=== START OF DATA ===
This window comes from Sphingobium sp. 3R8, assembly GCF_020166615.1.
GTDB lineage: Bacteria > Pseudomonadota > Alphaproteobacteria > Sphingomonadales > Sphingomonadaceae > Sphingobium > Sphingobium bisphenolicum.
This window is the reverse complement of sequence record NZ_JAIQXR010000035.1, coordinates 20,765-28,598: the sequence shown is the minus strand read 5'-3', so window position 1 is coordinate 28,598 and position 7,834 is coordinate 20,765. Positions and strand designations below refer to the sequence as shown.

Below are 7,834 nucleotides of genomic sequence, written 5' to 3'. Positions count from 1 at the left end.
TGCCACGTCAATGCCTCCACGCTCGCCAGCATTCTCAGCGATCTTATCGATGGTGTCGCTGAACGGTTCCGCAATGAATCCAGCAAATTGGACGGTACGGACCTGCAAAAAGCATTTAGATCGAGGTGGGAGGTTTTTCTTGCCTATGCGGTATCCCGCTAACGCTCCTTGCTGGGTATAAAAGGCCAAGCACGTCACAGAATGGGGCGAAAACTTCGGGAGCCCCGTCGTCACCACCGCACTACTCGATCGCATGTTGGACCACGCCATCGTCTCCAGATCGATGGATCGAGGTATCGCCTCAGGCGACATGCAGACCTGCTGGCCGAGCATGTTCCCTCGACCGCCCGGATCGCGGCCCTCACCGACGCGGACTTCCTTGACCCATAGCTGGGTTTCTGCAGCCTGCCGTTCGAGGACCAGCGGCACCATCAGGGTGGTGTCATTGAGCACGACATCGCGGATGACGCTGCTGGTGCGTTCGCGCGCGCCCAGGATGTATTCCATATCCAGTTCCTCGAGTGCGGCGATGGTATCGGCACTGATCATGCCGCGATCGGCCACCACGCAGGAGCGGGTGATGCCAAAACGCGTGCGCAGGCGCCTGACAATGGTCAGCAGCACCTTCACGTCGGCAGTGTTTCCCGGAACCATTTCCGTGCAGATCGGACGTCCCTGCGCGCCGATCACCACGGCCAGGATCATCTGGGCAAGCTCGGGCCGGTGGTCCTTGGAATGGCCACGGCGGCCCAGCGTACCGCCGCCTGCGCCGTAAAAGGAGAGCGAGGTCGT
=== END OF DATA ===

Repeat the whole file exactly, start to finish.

This window comes from Sphingobium sp. 3R8, assembly GCF_020166615.1.
GTDB lineage: Bacteria > Pseudomonadota > Alphaproteobacteria > Sphingomonadales > Sphingomonadaceae > Sphingobium > Sphingobium bisphenolicum.
This window is the reverse complement of sequence record NZ_JAIQXR010000035.1, coordinates 20,765-28,598: the sequence shown is the minus strand read 5'-3', so window position 1 is coordinate 28,598 and position 7,834 is coordinate 20,765. Positions and strand designations below refer to the sequence as shown.

Below are 7,834 nucleotides of genomic sequence, written 5' to 3'. Positions count from 1 at the left end.
TGCCACGTCAATGCCTCCACGCTCGCCAGCATTCTCAGCGATCTTATCGATGGTGTCGCTGAACGGTTCCGCAATGAATCCAGCAAATTGGACGGTACGGACCTGCAAAAAGCATTTAGATCGAGGTGGGAGGTTTTTCTTGCCTATGCGGTATCCCGCTAACGCTCCTTGCTGGGTATAAAAGGCCAAGCACGTCACAGAATGGGGCGAAAACTTCGGGAGCCCCGTCGTCACCACCGCACTACTCGATCGCATGTTGGACCACGCCATCGTCTCCAGATCGATGGATCGAGGTATCGCCTCAGGCGACATGCAGACCTGCTGGCCGAGCATGTTCCCTCGACCGCCCGGATCGCGGCCCTCACCGACGCGGACTTCCTTGACCCATAGCTGGGTTTCTGCAGCCTGCCGTTCGAGGACCAGCGGCACCATCAGGGTGGTGTCATTGAGCACGACATCGCGGATGACGCTGCTGGTGCGTTCGCGCGCGCCCAGGATGTATTCCATATCCAGTTCCTCGAGTGCGGCGATGGTATCGGCACTGATCATGCCGCGATCGGCCACCACGCAGGAGCGGGTGATGCCAAAACGCGTGCGCAGGCGCCTGACAATGGTCAGCAGCACCTTCACGTCGGCAGTGTTTCCCGGAACCATTTCCGTGCAGATCGGACGTCCCTGCGCGCCGATCACCACGGCCAGGATCATCTGGGCAAGCTCGGGCCGGTGGTCCTTGGAATGGCCACGGCGGCCCAGCGTACCGCCGCCTGCGCCGTAAAAGGAGAGCGAGGTCGT